The MLJ Companion notes too that the company was very eager to get Archie Andrews and his chums on the telly – as it finally did with The Archie Show AKA The Archie s in 1968 – and this may partly explain the several stories where Archie became a superhero.
Could this scheme have worked? The Archies was produced by Filmation, who had already been making DC Comics cartoons since 1966, and they were looking for other properties to adapt. Their agent Irv Wilson approached Archie Comics in late 1967 but at that time, Lou Scheimer felt Saturday mornings were “polluted with adventure shows”– so for Mighty Crusaders to get picked up, Wilson needs to contact Archie Comics earlier. And that seems to be an entirely plausible point of diversion.
The resulting show would likely follow the comic format of high camp and play up the heroes’ various problems for comedy value. That’s what the product they’d be licensing did, that’s what Batman was making money doing, and that would differentiate Mighty Crusaders from Filmation’s other super-shows.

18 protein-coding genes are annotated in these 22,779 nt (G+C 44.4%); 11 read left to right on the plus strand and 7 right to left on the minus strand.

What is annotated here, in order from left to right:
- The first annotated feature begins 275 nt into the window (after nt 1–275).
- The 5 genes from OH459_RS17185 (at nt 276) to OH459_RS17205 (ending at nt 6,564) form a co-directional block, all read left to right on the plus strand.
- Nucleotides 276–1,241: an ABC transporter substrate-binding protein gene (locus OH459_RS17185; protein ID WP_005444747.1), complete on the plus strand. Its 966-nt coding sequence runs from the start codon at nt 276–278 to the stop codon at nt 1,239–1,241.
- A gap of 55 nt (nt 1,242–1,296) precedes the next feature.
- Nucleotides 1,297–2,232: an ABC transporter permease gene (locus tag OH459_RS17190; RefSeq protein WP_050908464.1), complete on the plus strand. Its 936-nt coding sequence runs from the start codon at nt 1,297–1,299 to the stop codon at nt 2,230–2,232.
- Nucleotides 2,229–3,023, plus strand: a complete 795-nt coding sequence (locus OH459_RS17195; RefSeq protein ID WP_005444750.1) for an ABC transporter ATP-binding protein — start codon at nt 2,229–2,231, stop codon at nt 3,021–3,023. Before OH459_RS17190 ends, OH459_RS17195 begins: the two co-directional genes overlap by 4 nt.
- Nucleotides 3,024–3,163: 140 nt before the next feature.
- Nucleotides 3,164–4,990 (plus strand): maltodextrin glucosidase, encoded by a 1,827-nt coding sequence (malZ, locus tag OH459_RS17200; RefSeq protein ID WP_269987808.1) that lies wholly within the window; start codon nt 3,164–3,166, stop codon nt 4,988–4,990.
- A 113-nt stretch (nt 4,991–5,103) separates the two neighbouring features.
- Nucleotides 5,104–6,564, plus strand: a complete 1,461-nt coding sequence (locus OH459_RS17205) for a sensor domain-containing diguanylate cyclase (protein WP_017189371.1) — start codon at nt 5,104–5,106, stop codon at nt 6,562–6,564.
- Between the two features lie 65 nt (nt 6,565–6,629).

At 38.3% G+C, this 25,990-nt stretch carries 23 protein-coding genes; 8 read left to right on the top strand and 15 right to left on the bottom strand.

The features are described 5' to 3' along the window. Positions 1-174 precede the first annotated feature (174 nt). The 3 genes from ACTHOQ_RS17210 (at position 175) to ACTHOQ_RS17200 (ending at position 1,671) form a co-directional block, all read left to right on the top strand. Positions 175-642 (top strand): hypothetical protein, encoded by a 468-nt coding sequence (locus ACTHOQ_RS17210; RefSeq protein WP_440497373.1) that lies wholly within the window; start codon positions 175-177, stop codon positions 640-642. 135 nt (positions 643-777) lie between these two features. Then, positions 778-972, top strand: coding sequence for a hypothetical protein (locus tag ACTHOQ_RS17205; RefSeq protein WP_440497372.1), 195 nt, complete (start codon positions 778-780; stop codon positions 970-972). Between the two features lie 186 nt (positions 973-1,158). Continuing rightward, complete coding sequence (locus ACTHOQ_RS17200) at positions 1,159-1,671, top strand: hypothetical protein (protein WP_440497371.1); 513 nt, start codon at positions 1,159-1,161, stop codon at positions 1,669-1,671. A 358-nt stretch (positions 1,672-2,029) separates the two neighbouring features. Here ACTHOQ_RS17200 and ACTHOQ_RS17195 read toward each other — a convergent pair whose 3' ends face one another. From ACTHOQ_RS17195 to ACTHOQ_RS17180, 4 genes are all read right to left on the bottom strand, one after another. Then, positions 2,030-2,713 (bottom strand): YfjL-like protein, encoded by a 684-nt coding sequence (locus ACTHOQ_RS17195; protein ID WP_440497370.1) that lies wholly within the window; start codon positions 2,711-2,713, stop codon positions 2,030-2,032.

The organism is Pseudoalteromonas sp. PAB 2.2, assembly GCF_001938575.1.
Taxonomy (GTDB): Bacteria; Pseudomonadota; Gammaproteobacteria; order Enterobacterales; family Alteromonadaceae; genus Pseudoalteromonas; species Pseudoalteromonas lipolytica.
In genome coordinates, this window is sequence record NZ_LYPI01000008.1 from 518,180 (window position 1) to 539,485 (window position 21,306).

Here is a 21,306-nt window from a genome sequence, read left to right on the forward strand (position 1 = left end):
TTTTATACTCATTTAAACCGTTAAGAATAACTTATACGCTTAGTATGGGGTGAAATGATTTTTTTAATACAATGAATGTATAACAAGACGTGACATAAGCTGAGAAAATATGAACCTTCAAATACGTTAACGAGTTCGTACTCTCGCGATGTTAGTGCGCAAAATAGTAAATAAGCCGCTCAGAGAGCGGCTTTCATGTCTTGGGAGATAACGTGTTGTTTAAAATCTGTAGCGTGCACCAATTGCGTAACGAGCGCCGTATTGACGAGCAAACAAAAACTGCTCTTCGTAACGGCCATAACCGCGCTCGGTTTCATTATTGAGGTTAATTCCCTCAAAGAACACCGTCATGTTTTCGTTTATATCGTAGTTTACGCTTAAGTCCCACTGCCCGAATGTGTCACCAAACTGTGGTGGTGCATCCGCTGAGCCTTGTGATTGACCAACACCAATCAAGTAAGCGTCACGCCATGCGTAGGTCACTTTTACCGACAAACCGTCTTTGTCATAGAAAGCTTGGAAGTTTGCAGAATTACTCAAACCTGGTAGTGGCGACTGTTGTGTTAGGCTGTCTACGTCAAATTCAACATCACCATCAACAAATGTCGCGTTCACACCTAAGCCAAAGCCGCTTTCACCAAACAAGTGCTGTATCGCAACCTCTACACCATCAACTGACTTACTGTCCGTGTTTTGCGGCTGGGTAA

The end result of this will be Archie keeps the comics going at least until the cartoon is off the air, which may be a while if it does well enough to be syndicated & rerun. It also means the characters used will now be irrevocably associated with camp and comedy – it won’t matter that they were two-fisted avengers in the Golden Age if an entire generation has seen them as figures of fun. Batman could survive a campy turn because he had far more comics before and since, which Fly Man had not. Every subsequent appearance is butterflied overnight.